As a kid growing up in upper state, New York. My cousin and I often wandered through her back woods up to a very beautiful estate owned by then a retired Senator. The wrought-iron gates to the entrance of the property were not locked in the day time and we slipped through. It was a magical place with groves of exotic trees, grape arbors, green hedges, soft hills and sprawling vines around other gates, stone walls etc. My cousin was so much in tune with the natural but domestically cultivated atmosphere of this place. She could feel the veins in a leaf, the gentle tremor of bird wings in flight, the trickling heartbeat of a stream or garden fountain. She may have been a sidhe in disguise and was never afraid of getting caught. Each time we left the place ( as secretly as we had entered it), she left part of her spirit there waiting to call us back. I always loved that about her and became the person in the family who would write about such experiences. This beautiful post today reminded me of those memories along with the poetry.

As Kids On The Desmond Estate

Karen was always luminous. The blonde intrepid
while I remained her dark-haired shadow. She pulled us
through a long tunnel of trees. The pale light of spring
poured through the branches. Their leaves
streaming in the wind like minnows. Our bodies rippled
through the cool radiance until we arrived at the gate.
An iron rib. We passed through quietly inhaling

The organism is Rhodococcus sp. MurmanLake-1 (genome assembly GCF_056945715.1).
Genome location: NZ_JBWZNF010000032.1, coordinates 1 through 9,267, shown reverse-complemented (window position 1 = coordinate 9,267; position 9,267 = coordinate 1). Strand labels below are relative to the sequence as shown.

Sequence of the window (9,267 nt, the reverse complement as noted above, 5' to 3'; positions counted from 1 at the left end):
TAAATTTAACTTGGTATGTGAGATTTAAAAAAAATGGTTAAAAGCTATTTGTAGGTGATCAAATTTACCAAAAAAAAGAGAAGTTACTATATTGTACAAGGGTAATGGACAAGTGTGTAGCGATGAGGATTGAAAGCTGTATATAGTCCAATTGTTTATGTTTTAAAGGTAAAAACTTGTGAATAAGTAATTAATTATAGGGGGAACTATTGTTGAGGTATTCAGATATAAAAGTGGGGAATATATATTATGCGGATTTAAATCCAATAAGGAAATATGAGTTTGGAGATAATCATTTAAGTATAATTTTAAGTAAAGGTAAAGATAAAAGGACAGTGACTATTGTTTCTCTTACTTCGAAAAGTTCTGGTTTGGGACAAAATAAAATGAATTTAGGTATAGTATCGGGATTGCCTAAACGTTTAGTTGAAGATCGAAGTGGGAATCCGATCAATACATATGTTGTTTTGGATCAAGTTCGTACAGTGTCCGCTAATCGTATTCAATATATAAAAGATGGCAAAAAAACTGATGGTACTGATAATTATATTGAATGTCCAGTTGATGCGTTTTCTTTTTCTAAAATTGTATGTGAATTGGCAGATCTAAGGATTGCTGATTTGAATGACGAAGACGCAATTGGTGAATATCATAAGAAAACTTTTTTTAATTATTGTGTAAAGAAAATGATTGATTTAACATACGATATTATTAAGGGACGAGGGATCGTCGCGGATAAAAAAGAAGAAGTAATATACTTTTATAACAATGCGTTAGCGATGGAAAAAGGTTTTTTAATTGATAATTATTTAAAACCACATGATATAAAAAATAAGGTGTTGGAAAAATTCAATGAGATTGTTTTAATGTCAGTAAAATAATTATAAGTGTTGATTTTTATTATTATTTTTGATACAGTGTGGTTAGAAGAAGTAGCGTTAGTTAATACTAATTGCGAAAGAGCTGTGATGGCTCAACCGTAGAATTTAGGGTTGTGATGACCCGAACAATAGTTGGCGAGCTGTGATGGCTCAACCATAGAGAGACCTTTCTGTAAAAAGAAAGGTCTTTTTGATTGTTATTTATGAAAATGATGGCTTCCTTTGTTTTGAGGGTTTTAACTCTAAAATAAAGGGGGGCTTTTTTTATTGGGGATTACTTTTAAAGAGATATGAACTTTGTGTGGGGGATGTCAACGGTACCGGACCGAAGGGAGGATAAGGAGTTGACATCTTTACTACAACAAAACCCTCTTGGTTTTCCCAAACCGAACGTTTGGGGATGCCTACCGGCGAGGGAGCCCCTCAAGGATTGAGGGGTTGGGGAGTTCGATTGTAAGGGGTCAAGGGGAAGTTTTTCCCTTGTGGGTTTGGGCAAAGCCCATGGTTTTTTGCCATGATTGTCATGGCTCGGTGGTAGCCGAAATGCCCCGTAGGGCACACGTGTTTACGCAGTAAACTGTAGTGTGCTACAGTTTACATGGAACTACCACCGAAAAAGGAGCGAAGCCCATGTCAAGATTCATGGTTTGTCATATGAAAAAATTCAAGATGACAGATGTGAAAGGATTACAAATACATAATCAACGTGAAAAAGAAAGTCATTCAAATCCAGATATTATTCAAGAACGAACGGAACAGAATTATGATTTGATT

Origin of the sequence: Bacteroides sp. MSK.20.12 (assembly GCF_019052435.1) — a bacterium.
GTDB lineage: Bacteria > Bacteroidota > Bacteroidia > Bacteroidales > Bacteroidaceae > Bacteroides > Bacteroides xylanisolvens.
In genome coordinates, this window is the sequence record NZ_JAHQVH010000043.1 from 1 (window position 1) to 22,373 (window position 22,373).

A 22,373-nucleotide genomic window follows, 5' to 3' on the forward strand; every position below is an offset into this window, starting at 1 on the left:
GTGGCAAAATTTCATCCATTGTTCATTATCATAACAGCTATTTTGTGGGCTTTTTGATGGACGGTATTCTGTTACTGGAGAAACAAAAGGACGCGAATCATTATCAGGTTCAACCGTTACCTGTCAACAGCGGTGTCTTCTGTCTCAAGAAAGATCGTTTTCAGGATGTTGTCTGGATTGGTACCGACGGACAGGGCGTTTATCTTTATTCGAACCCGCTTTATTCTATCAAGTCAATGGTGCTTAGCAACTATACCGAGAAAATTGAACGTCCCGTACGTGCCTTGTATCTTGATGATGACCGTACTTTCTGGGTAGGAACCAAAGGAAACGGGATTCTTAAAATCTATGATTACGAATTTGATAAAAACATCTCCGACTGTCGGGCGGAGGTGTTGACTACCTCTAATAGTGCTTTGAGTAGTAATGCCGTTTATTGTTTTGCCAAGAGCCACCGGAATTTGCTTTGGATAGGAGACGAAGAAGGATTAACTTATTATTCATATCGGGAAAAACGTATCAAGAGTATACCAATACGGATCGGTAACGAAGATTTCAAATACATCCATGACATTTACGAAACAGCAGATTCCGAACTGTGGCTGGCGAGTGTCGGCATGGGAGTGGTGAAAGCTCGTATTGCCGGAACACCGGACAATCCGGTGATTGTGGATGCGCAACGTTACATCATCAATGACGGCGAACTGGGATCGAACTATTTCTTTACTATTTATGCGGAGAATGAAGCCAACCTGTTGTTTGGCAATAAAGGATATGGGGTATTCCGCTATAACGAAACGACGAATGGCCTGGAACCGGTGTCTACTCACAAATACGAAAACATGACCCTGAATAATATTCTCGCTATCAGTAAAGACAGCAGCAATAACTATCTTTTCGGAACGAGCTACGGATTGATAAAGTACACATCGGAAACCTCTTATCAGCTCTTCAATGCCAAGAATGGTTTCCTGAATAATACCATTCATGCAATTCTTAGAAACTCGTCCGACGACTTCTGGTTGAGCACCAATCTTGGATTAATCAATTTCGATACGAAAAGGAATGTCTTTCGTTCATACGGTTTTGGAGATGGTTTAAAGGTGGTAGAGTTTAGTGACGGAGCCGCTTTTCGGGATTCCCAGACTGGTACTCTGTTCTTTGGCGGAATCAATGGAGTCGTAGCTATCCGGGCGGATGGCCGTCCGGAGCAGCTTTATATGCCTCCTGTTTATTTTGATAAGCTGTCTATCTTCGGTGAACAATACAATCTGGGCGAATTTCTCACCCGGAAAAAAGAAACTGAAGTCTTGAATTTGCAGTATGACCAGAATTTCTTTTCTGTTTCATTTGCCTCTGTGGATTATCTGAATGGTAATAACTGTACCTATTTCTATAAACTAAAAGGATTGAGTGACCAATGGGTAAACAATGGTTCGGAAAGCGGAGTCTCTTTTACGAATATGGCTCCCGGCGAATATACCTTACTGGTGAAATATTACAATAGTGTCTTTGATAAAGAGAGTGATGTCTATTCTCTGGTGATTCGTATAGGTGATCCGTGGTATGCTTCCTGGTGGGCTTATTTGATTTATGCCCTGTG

the green breath of grass, hedge, moss and vines.
Our souls were in the garden of The Hesperides
minus the golden apples - only the gospel
saying we had sinned, trespassed on private property.

I was on edge, afraid of getting caught
but somehow she diffused into the domestic body
of its landscape. Her nails became bark, her hair the yellow wings
of a bird, her tongue the slick arch of a leaf tasting
everything the wind or rain would bring. And when we left,
most of her stayed whether peeled, shed or articulated in the language
of scent and pollen. She shifted with the time change - a cultivated
species. I was all silhouette. Her mortal outline. The ghost writer
she continues to summon.

Thank you for this!
It was a joy to be here this morning!

Hope you are feeling better!
Take care,

Hi Jane

This is priceless for the sonics alone!! I love the voice in this poem and how "the story is told and wound up". Such delicious phrases "fawn's prattle", "rain's spittle, and "snow's nap" along with many others. I both hear the rhythm of such a place and process as well as feel its magic. And that ending is just perfect -